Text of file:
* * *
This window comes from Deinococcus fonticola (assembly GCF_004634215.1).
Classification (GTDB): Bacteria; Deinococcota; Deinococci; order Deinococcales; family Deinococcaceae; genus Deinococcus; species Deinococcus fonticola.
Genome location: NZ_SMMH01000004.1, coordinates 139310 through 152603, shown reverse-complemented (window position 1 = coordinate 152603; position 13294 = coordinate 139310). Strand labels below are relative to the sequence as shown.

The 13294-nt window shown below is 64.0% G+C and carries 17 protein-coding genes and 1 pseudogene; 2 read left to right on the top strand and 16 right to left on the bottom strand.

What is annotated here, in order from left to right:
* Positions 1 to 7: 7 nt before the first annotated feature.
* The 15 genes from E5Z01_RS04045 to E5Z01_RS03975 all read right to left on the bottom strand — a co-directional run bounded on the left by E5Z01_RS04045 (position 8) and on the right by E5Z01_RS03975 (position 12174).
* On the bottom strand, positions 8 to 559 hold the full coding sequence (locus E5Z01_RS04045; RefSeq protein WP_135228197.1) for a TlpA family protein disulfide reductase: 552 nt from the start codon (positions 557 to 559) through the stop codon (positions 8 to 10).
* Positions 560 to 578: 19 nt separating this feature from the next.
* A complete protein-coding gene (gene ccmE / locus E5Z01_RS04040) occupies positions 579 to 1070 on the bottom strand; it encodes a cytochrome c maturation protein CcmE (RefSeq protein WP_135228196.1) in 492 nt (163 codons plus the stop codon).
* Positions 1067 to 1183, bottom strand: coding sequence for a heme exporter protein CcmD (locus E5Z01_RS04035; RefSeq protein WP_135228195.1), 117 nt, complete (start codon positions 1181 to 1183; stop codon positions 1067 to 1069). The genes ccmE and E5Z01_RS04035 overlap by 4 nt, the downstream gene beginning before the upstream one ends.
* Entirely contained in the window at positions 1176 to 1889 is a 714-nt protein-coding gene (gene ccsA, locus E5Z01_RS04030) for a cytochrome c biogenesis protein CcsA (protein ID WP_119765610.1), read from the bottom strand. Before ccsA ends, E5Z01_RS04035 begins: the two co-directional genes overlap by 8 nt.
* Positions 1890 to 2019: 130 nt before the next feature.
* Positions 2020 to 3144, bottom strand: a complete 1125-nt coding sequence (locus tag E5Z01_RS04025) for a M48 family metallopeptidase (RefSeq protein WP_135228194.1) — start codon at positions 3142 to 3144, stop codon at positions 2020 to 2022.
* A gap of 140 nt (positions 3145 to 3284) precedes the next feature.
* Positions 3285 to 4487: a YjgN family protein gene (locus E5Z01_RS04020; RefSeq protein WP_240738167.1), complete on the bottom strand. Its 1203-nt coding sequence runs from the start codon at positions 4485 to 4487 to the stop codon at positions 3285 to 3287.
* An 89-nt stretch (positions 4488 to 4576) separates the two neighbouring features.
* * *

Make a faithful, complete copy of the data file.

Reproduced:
This window comes from Deinococcus fonticola (assembly GCF_004634215.1).
Classification (GTDB): Bacteria; Deinococcota; Deinococci; order Deinococcales; family Deinococcaceae; genus Deinococcus; species Deinococcus fonticola.
Genome location: NZ_SMMH01000004.1, coordinates 139310 through 152603, shown reverse-complemented (window position 1 = coordinate 152603; position 13294 = coordinate 139310). Strand labels below are relative to the sequence as shown.

The 13294-nt window shown below is 64.0% G+C and carries 17 protein-coding genes and 1 pseudogene; 2 read left to right on the top strand and 16 right to left on the bottom strand.

What is annotated here, in order from left to right:
* Positions 1 to 7: 7 nt before the first annotated feature.
* The 15 genes from E5Z01_RS04045 to E5Z01_RS03975 all read right to left on the bottom strand — a co-directional run bounded on the left by E5Z01_RS04045 (position 8) and on the right by E5Z01_RS03975 (position 12174).
* On the bottom strand, positions 8 to 559 hold the full coding sequence (locus E5Z01_RS04045; RefSeq protein WP_135228197.1) for a TlpA family protein disulfide reductase: 552 nt from the start codon (positions 557 to 559) through the stop codon (positions 8 to 10).
* Positions 560 to 578: 19 nt separating this feature from the next.
* A complete protein-coding gene (gene ccmE / locus E5Z01_RS04040) occupies positions 579 to 1070 on the bottom strand; it encodes a cytochrome c maturation protein CcmE (RefSeq protein WP_135228196.1) in 492 nt (163 codons plus the stop codon).
* Positions 1067 to 1183, bottom strand: coding sequence for a heme exporter protein CcmD (locus E5Z01_RS04035; RefSeq protein WP_135228195.1), 117 nt, complete (start codon positions 1181 to 1183; stop codon positions 1067 to 1069). The genes ccmE and E5Z01_RS04035 overlap by 4 nt, the downstream gene beginning before the upstream one ends.
* Entirely contained in the window at positions 1176 to 1889 is a 714-nt protein-coding gene (gene ccsA, locus E5Z01_RS04030) for a cytochrome c biogenesis protein CcsA (protein ID WP_119765610.1), read from the bottom strand. Before ccsA ends, E5Z01_RS04035 begins: the two co-directional genes overlap by 8 nt.
* Positions 1890 to 2019: 130 nt before the next feature.
* Positions 2020 to 3144, bottom strand: a complete 1125-nt coding sequence (locus tag E5Z01_RS04025) for a M48 family metallopeptidase (RefSeq protein WP_135228194.1) — start codon at positions 3142 to 3144, stop codon at positions 2020 to 2022.
* A gap of 140 nt (positions 3145 to 3284) precedes the next feature.
* Positions 3285 to 4487: a YjgN family protein gene (locus E5Z01_RS04020; RefSeq protein WP_240738167.1), complete on the bottom strand. Its 1203-nt coding sequence runs from the start codon at positions 4485 to 4487 to the stop codon at positions 3285 to 3287.
* An 89-nt stretch (positions 4488 to 4576) separates the two neighbouring features.